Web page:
It’s that time of year again. We used to complain about stores rolling out the Christmas carols and sales too early, but now we simply accept that they will replace the Halloween decorations just as winter replaces fall. Instead, we’ve begun monitoring retailers for transgressions against the religious exclusivity of the Christmas holiday.
This year, Starbucks is firing the first shots in the so-called War on Christmas. After years of celebrating the holiday season with cups featuring Christmas trees and reindeer, Starbucks chose to use a plain red cup this year. According to a statement from the coffee empire, the cup is meant to give customers a chance to be creative.
“Starbucks is inviting our customers to tell their Christmas stories in their own way, with a red cup that mimics a blank canvas,” the company said.
But according to Joshua Feurstein, a social media personality who started a viral backlash against the cups, this represents another sinister attack on Christians. “I think Christians are at a point that they are fed up with the PC police who are demanding that Christ and Christmas be removed from the public eye for concern that it might offend people,” he said in an interview with NBC. “This was never about boycotting a company, but rather making a statement that we refuse to be silent anymore.”
Never one to stay silent in the first place, Donald Trump weighed in on the controversy Monday night. Speaking at a campaign rally in Springfield, Ill., Trump said, “I have one of the most successful Starbucks in Trump Tower. Maybe we should boycott Starbucks. I don’t know. Seriously, I don’t care. By the way, that’s the end of that lease, but who cares?” He went on to promise that if we elected him president, “we’re all going to be saying Merry Christmas again.”
Can we just…stop for a minute?
It’s tempting to let these inane causes slide, because no conservative wants to feel like they’re betraying the movement. But in this case, the cause itself is the betrayal. And if we’re going to take potshots at every whacko thing liberals get worked up about, we have to guard our own door with even greater vigilance.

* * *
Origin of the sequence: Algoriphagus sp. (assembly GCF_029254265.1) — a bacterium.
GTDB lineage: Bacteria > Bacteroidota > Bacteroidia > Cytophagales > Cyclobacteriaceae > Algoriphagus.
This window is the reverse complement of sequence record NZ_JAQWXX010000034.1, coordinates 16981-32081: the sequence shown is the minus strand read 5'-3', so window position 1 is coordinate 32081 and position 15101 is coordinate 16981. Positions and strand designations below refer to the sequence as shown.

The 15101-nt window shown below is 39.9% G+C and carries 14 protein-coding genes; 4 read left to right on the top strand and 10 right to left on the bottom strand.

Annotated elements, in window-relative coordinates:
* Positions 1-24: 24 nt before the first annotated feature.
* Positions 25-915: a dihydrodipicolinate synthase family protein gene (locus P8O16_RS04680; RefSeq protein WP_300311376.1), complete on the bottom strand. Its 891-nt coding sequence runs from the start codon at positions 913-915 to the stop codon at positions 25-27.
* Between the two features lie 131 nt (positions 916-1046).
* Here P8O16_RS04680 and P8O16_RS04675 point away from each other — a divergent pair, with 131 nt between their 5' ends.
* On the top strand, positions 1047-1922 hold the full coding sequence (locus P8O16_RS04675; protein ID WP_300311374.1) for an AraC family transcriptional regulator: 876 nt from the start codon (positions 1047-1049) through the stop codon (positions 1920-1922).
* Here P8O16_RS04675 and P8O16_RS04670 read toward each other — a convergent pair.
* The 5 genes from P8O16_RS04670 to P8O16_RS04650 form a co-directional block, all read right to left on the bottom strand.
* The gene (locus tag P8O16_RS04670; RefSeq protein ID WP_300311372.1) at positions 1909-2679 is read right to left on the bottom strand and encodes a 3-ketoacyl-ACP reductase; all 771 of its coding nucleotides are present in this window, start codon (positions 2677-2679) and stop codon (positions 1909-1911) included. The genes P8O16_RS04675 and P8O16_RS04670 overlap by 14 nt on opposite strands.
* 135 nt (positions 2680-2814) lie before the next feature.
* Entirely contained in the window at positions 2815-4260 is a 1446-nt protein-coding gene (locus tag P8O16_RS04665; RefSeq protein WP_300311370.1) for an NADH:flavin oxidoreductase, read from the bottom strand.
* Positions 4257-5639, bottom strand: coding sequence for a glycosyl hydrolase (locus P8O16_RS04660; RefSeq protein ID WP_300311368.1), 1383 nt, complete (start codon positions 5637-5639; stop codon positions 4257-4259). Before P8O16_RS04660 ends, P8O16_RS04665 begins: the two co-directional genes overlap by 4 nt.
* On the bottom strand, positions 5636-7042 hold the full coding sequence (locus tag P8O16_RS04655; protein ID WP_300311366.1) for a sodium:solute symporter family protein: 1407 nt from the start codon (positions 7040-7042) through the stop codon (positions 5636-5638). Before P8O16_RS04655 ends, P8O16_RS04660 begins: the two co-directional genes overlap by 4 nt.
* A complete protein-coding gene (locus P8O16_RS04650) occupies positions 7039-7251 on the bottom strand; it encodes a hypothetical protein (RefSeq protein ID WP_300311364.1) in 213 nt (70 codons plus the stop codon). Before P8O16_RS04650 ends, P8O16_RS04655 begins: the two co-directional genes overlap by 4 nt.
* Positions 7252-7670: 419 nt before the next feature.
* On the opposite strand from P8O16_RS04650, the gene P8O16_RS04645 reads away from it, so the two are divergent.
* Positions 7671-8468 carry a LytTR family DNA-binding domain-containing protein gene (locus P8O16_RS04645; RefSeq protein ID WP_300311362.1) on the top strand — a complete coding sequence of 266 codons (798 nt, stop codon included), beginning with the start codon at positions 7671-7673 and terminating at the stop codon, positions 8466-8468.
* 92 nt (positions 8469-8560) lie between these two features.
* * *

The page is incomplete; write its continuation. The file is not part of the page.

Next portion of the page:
There is a War on Christmas, but it doesn’t have anything to do with red Starbucks cups. It was a war that was largely over by the time most of us were born. Bad news: Christmas lost. When we decided as a country to turn one of the most holy days on the Christian calendar into a consumer smorgasbord, we lost the right to complain about the religious sanctity of it all. Christmas in America now stands for Black Friday, Cyber Monday, presents, credit cards, bonus checks, TV specials, cookies, and blockbuster movies. Maybe we’ll make it to church. Maybe. But when it comes to making it to that sale, there’s no maybe involved.
Hey, and that’s fine. This isn’t about moralizing. You’re an American. You’re free to enjoy the holidays as you see fit.
But you can’t really have it both ways. You can’t treat Christmas like one big shopping spree and then get mad when the stores do the same.
Sadly, this is worse than just a trivial distraction or a non-issue. By falling into this tempting trap every year, we throw out a clear signal to the rest of the country: We will complain about anything that doesn’t precisely match our worldview, no matter how silly or insignificant. Thus, when the stakes are real – religious liberty laws, the destructive LGBT movement, abortion, the erosion of church and family – our concerns can be easily waved away. Oh yeah, weren’t you up in arms about a red cup last year? Right, right…
Let’s keep our eye on the ball.